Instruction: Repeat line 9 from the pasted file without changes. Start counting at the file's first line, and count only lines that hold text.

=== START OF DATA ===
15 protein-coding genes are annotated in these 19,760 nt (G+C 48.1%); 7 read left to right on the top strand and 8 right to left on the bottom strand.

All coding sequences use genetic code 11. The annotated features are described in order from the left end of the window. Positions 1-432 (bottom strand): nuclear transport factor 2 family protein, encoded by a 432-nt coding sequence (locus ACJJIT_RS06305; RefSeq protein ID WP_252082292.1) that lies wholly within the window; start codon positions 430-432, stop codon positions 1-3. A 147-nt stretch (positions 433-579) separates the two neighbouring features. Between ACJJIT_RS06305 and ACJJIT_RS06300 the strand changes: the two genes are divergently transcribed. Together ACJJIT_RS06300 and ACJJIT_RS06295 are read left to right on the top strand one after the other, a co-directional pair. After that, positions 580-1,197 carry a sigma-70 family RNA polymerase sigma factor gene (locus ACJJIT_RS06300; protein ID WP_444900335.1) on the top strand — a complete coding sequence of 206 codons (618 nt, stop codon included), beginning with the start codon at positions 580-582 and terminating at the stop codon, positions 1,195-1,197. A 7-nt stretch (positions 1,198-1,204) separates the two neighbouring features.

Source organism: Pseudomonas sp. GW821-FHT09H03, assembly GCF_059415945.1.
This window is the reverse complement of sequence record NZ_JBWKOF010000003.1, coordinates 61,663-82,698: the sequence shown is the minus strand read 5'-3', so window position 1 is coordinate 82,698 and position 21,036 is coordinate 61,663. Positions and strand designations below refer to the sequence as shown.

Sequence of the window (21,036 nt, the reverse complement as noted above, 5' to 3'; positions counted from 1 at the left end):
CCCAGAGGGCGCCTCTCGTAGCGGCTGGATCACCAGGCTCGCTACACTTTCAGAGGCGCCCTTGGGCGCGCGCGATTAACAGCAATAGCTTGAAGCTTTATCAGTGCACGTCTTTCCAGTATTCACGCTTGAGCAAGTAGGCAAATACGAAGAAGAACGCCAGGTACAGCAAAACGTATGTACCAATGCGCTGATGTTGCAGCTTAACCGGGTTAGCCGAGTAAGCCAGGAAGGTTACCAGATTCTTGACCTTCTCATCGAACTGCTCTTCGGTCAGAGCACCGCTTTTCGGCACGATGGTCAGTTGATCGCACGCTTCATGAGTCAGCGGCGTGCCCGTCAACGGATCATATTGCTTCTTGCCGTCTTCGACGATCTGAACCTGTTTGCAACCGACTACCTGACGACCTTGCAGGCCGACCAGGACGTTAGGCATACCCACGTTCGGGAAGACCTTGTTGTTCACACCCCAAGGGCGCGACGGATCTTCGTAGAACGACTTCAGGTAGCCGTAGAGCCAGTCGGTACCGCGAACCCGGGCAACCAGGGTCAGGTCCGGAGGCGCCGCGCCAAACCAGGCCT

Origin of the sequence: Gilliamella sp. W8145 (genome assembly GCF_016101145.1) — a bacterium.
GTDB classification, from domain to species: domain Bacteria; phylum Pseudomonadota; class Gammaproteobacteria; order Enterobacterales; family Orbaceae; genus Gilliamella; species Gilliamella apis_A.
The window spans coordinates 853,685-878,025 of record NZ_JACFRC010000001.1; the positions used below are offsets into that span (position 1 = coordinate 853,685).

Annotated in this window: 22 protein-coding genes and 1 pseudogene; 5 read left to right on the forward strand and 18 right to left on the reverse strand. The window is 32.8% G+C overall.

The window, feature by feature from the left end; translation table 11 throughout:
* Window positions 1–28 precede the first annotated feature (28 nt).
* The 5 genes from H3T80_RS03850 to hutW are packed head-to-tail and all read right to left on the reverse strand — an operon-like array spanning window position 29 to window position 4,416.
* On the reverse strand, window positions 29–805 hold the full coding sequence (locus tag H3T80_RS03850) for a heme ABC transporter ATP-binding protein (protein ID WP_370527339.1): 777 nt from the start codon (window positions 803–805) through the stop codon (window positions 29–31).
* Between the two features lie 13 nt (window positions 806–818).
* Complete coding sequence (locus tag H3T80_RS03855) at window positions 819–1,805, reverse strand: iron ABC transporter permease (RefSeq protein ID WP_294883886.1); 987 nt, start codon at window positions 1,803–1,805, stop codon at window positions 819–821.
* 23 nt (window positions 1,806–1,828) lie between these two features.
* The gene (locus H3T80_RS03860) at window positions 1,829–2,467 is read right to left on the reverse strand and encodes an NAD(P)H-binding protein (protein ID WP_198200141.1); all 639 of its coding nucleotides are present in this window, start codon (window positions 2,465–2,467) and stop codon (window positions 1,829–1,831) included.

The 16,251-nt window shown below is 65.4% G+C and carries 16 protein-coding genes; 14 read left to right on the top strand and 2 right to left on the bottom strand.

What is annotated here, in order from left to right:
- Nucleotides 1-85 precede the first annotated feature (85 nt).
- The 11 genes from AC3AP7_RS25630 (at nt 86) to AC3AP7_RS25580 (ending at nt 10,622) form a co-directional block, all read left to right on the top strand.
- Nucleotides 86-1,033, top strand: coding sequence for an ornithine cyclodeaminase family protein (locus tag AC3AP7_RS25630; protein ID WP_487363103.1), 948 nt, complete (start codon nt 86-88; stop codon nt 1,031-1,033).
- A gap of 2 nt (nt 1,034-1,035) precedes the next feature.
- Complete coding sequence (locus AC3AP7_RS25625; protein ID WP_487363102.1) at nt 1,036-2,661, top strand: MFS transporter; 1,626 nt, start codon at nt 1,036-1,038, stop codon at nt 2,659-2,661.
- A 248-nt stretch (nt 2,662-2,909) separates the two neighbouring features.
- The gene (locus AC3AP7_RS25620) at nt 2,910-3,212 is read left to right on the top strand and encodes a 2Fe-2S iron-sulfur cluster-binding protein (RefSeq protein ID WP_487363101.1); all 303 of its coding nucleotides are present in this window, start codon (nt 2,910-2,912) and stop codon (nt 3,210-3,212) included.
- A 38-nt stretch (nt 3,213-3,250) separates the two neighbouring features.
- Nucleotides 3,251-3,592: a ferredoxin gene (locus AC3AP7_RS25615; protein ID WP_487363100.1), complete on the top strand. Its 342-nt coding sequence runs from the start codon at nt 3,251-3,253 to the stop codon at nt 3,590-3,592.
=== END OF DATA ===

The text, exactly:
The window spans coordinates 853,685-878,025 of record NZ_JACFRC010000001.1; the positions used below are offsets into that span (position 1 = coordinate 853,685).